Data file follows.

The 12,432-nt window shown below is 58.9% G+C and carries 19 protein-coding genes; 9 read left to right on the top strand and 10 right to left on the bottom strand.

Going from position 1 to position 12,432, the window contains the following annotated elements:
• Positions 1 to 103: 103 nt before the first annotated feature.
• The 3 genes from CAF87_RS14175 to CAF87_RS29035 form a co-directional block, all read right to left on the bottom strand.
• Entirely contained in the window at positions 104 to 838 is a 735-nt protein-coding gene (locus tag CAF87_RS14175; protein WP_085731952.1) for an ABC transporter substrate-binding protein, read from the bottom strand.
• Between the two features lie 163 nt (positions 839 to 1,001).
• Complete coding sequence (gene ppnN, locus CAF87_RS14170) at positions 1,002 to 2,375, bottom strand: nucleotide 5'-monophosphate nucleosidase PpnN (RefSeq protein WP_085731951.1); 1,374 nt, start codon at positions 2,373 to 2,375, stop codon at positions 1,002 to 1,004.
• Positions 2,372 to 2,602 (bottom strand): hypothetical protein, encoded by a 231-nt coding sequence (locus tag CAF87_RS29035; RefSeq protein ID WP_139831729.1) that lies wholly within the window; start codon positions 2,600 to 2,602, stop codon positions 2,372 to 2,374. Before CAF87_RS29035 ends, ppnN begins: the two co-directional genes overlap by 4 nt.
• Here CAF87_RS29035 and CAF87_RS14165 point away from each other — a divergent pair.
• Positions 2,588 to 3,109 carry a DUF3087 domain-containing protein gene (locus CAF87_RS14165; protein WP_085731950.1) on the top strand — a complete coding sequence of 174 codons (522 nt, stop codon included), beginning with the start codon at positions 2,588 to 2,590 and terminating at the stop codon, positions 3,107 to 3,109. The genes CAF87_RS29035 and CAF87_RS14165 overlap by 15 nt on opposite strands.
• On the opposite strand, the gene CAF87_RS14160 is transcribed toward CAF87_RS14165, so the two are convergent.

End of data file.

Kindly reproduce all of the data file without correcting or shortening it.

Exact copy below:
The 12,432-nt window shown below is 58.9% G+C and carries 19 protein-coding genes; 9 read left to right on the top strand and 10 right to left on the bottom strand.

Going from position 1 to position 12,432, the window contains the following annotated elements:
• Positions 1 to 103: 103 nt before the first annotated feature.
• The 3 genes from CAF87_RS14175 to CAF87_RS29035 form a co-directional block, all read right to left on the bottom strand.
• Entirely contained in the window at positions 104 to 838 is a 735-nt protein-coding gene (locus tag CAF87_RS14175; protein WP_085731952.1) for an ABC transporter substrate-binding protein, read from the bottom strand.
• Between the two features lie 163 nt (positions 839 to 1,001).
• Complete coding sequence (gene ppnN, locus CAF87_RS14170) at positions 1,002 to 2,375, bottom strand: nucleotide 5'-monophosphate nucleosidase PpnN (RefSeq protein WP_085731951.1); 1,374 nt, start codon at positions 2,373 to 2,375, stop codon at positions 1,002 to 1,004.
• Positions 2,372 to 2,602 (bottom strand): hypothetical protein, encoded by a 231-nt coding sequence (locus tag CAF87_RS29035; RefSeq protein ID WP_139831729.1) that lies wholly within the window; start codon positions 2,600 to 2,602, stop codon positions 2,372 to 2,374. Before CAF87_RS29035 ends, ppnN begins: the two co-directional genes overlap by 4 nt.
• Here CAF87_RS29035 and CAF87_RS14165 point away from each other — a divergent pair.
• Positions 2,588 to 3,109 carry a DUF3087 domain-containing protein gene (locus CAF87_RS14165; protein WP_085731950.1) on the top strand — a complete coding sequence of 174 codons (522 nt, stop codon included), beginning with the start codon at positions 2,588 to 2,590 and terminating at the stop codon, positions 3,107 to 3,109. The genes CAF87_RS29035 and CAF87_RS14165 overlap by 15 nt on opposite strands.
• On the opposite strand, the gene CAF87_RS14160 is transcribed toward CAF87_RS14165, so the two are convergent.